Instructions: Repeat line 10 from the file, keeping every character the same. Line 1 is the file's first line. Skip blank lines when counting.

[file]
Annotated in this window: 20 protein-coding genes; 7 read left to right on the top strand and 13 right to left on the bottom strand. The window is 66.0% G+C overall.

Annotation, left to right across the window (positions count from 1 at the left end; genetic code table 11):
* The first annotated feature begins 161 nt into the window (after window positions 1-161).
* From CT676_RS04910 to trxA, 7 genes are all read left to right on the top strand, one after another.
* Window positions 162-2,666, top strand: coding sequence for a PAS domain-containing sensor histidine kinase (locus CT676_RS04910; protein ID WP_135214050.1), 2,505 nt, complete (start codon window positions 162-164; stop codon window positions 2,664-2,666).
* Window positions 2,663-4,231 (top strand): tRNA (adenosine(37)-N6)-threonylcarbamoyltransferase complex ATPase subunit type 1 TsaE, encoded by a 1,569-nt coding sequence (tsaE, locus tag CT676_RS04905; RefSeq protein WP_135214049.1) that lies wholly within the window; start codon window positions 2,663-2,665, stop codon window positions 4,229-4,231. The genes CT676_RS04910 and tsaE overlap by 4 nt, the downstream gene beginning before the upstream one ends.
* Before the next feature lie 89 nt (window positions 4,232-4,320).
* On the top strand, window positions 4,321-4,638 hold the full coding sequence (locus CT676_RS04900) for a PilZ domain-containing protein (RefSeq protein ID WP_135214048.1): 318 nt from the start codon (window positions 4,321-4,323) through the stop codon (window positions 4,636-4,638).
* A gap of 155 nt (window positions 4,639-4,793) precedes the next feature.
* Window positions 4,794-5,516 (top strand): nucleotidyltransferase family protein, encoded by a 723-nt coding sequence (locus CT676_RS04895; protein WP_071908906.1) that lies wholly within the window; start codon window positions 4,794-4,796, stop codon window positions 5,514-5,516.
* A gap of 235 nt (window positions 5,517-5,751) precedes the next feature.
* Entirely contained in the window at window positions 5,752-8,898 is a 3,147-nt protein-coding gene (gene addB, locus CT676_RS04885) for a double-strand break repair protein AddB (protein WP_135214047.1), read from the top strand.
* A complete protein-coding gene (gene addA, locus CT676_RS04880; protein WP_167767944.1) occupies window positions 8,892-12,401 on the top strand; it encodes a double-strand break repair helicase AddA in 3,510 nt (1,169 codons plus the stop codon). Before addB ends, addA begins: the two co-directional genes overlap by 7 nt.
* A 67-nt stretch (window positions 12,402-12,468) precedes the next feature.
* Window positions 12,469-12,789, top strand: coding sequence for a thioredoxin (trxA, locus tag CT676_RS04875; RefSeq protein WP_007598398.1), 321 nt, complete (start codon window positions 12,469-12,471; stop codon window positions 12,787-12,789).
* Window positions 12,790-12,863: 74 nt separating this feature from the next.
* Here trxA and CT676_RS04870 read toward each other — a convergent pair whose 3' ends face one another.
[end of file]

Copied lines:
* Window positions 4,794-5,516 (top strand): nucleotidyltransferase family protein, encoded by a 723-nt coding sequence (locus CT676_RS04895; protein WP_071908906.1) that lies wholly within the window; start codon window positions 4,794-4,796, stop codon window positions 5,514-5,516.